Almost 60% of service providers in this month's Thought Leadership Council (TLC) say machine learning will become a critical part of their company's network operations by 2020. Not surprisingly, perhaps, the majority of those service providers will use machine learning first in predictive maintenance.
In fact, 91% of panelists in the Council said machine learning is considered a critical technology in predictive maintenance. One provider explained that machine learning "is easily integrated into predictive maintenance because it takes advantage of automated pattern recognition and can be used to address [an] operator's biggest pain point: service-level degradation, which in turn helps prevent customer complaints and reduces churn."
Indeed, the message from service providers in this month's forum was clear: they believe machine learning can be a valuable asset, and they're finding small but interesting ways to apply it right now. For machine learning to gain more ground, however, developers have their work cut out, as revealed in the latest TLC report, Emerging Tech Focus Group: Operators -- Prove Machine Learning's Applicability. Council members were asked a series of nine questions about machine learning to ascertain current and future plans, how well it's understood and influences impacting the technology.
About half the panelists in this month's forum say their companies already have deployed machine learning, and several discussed ways in which it's already being deployed. One panelist explained how machine learning is being used by his company to boost sales in the international B2B market, where his company has a low win ratio due to several factors, including aggressive market competition, a variety of competitor products and a variety of customer needs in requests for proposal (RFP).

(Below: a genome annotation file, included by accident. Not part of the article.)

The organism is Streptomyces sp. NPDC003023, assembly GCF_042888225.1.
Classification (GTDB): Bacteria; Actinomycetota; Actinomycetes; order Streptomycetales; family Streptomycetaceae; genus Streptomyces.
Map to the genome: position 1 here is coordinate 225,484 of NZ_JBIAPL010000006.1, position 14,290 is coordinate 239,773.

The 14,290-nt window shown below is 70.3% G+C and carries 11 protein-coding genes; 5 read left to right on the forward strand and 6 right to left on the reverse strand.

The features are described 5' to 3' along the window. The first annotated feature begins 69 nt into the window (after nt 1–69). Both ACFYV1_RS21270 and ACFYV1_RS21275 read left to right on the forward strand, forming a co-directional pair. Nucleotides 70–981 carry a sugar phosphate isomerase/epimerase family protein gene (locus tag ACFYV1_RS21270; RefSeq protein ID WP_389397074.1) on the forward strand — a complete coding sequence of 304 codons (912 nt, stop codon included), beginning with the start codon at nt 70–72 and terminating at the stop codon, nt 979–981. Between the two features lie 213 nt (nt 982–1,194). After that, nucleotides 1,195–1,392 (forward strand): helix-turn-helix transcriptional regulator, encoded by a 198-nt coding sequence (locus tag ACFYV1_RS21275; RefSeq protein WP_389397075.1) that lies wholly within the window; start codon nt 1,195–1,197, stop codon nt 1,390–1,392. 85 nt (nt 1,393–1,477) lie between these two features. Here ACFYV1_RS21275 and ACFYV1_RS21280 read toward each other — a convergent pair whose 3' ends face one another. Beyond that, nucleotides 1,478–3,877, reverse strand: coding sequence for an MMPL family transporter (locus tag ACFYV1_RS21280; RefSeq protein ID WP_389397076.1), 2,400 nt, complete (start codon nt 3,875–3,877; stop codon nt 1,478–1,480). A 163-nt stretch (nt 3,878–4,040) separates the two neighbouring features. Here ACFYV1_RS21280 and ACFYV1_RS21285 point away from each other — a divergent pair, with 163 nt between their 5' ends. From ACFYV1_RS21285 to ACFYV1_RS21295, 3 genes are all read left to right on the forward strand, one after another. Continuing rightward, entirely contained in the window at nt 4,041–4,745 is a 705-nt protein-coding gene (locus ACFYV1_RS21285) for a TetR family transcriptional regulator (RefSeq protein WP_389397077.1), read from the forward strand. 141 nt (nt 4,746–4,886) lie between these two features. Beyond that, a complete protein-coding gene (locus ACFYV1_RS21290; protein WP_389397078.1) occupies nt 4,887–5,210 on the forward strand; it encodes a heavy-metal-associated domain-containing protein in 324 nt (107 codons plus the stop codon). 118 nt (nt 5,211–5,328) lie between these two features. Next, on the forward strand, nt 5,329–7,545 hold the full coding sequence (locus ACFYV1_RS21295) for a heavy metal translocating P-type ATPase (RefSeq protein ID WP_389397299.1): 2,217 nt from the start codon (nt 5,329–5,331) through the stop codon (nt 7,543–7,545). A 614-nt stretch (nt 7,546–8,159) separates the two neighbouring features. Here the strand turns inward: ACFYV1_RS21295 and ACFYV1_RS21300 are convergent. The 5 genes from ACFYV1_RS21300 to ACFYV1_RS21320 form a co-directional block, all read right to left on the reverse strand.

"Machine learning was used to capture the hidden patterns of lost and won bids and score the bids according to a classification algorithm," he said. It has been so successful that the company is now utilizing algorithm recommendations to determine the best way to sell standard products in the global market for MPLS, voice wholesale minutes, Internet and other similar products.
Despite these positive signs for machine learning's applicability, panelists were quick to point out that machine learning isn't always easy to understand or apply. More than half of panelists say the biggest obstacle machine learning faces is a lack of clear understanding in terms of how it can be applied.
As one panelist said, "There isn't a clear and consolidated experience regarding the concrete results that machine learning can provide."
TLC is a Heavy Reading research initiative that consists of panels of CSP experts focused on key areas of telecom development, including service assurance, SD-WAN, automation, 5G and IoT. Members participate in Q&A forums several times a year, and all information disclosed by Council members remains anonymous.
— Denise Culver, Director of Online Research, Heavy Reading